Home Insurance Coverage

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Home Insurance Coverage — What Is Covered

Standard home insurance coverage policies provide the following types of coverage, up to the limits outlined in the policies:

  • Dwelling — Pays for damage or destruction to your house and any unattached structures and buildings, such as fences, detached garages, and storage sheds.
  • Personal Property — Covers the contents of your house, including furniture, clothing and appliances, if they are stolen, damaged, or destroyed.
  • Liability — Protects you against financial loss if you are sued and found legally responsible for someone else's injury or property damage.
  • Medical Payments — Covers medical bills for people hurt on your property. Medical Payments coverage also pays for some injuries that may happen away from your home, such as if your dog bites someone.
  • Loss of Use — Pays for additional living expenses if your home is too damaged to live in during repairs. Most standard home insurance coverage pays 10 to 20 percent of the amount of your dwelling coverage.

You also can purchase the following optional home insurance coverages:

  • Guaranteed Replacement Cost — Provides the most complete coverage for your home. Your home insurance company requires you to meet specific underwriting rules and conditions to qualify for this coverage. For instance, you may need to increase your home insurance amount on a monthly, quarterly or yearly basis to keep up with the inflation rate.
  • Inflation Guard Endorsement — Automatically adjusts your home insurance limits during your policy period so they are at 80 percent or more of your home's replacement cost, which is the amount most home insurance companies require you to have. This coverage is beneficial if your home's replacement cost is increasing with inflation.
  • Scheduled Personal Property Endorsement — Also called a personal article floater. With this coverage, possessions, including jewelry, furs, stamps, coins, guns, computers, antiques, etc., are covered. Each article is itemized and detailed in the floater, and excluded perils also are outlined. Personal article floaters often do not have deductibles.
  • Increased Limits on Money and Securities — Increases coverage amounts for money, bank notes, securities, deeds and more.
  • Secondary Residence Premises Endorsement — Covers a secondary residence, such as a summer home. Insurance for secondary homes is not automatically provided by the home insurance policy you have for your primary or principal residence, so it's important to consider this endorsement if you own more than one home.
  • Watercraft Endorsement — Expands personal liability and medical payments coverage for small sailboats and outboard motor boats only.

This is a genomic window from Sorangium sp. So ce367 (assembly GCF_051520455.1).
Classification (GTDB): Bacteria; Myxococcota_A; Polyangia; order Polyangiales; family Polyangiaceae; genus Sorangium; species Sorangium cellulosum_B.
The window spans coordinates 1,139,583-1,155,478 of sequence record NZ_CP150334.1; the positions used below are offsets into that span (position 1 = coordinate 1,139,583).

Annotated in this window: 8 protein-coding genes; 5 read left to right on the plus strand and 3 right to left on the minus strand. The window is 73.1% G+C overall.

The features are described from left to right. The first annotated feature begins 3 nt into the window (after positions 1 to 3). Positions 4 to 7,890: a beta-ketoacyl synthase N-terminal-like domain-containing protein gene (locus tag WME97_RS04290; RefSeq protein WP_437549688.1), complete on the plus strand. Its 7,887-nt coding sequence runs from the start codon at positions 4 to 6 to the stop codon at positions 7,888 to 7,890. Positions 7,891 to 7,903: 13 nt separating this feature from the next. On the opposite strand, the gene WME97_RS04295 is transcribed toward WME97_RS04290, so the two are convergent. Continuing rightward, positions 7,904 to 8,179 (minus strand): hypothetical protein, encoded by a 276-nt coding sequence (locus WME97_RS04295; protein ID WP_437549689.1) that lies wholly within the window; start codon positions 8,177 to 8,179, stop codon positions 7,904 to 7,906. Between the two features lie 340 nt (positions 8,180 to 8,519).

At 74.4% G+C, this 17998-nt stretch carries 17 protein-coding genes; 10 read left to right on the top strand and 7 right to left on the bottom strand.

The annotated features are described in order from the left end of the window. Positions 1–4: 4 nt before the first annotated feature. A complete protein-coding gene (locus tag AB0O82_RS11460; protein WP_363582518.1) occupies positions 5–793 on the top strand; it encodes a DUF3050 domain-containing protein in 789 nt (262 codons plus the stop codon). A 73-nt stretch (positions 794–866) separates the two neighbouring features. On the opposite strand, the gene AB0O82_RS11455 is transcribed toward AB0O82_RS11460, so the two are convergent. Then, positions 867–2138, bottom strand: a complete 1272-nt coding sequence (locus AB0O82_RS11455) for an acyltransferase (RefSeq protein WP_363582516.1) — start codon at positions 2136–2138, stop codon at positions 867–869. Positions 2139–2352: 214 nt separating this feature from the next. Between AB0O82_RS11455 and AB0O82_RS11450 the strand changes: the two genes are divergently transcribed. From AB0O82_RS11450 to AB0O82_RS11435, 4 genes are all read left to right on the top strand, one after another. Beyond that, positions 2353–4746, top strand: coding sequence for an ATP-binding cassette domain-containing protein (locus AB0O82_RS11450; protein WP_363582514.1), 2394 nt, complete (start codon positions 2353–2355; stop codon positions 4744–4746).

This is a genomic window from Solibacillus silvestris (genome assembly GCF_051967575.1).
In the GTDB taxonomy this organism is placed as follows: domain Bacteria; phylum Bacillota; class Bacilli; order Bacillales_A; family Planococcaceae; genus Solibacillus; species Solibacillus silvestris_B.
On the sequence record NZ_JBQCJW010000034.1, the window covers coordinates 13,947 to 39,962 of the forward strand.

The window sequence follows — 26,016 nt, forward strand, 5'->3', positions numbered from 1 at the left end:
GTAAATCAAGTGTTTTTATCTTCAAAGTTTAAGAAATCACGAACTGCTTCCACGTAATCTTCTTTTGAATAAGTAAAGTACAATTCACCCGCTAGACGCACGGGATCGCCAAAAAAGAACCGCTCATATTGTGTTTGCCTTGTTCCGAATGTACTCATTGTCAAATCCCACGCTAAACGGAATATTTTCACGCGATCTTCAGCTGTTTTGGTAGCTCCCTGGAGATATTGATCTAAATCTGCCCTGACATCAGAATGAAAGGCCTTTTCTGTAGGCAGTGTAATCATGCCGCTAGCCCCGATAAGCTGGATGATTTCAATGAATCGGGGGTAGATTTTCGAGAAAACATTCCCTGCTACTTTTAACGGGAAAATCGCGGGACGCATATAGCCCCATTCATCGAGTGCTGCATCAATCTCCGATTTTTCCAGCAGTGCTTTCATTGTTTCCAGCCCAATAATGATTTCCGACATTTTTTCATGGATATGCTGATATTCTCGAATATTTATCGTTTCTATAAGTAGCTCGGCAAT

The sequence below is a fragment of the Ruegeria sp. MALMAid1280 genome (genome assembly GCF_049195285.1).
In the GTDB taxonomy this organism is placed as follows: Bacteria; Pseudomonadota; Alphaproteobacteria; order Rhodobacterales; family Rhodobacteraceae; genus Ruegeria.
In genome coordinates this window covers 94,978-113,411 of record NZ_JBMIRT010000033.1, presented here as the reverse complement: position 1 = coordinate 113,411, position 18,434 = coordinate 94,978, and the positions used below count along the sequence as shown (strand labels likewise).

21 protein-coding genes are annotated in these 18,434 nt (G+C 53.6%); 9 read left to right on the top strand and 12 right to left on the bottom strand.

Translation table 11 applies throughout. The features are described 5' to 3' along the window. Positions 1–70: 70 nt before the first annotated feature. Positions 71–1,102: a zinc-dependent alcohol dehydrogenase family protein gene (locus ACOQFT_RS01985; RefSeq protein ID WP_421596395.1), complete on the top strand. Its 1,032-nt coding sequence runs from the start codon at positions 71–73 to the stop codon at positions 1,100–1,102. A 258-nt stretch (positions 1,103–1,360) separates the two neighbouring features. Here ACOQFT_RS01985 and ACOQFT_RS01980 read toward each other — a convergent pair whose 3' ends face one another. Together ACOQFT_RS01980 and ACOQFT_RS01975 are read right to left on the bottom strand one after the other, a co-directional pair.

• Theft Coverage Protection Endorsement — If items from your motor vehicle, trailer or watercraft are stolen, theft coverage protection broadens theft coverage without requiring proof of forcible entry.
  • Credit Card Forgery and Depositors Forgery Coverage Endorsement — Coverage applies if your credit cards are lost, stolen or used without permission, or if someone forges a check, draft, promissory note, etc. Certain restrictions apply and are noted in your home insurance policy.

Home Insurance Coverage — What Isn't Covered

A standard homeowners policy may not protect you from:

  • Flood, Earthquake, Nuclear Accident and War — To protect against unforeseen and uncontrollable events like these, you can purchase hazard insurance through your home insurance policy.
  • Windstorm Damage — In certain areas (mostly coastal) of some states, standard home insurance coverage does not cover damage caused by windstorms and hail. Check your policy information to see if windstorm damage is covered in your area.

Questions to Ask Before You Buy Home Insurance

  • Is flood insurance required, and what kind of flood insurance is available?

    If you live in a flood plain and you have a mortgage, you may be required to have flood insurance. Depending on where your home is located, you may qualify for flood insurance through the National Flood Insurance Program. Some insurance companies also offer flood insurance. Keep in mind that your home could sustain flood damage by other means, such as broken pipes, even if it's not located in a flood plain, so consider this coverage if you are eligible for it.
  • Is earthquake insurance available?

    Most insurance companies offer earthquake insurance for an additional cost. This insurance generally is attached to your home insurance policy as an endorsement. If you live in California, coverage is available from the California Earthquake Authority.

    These are just a couple of the key questions to ask when purchasing home insurance. You may also consider water back-up, sump pump overflow, identity theft protection and other coverages that may be specific to your situation.

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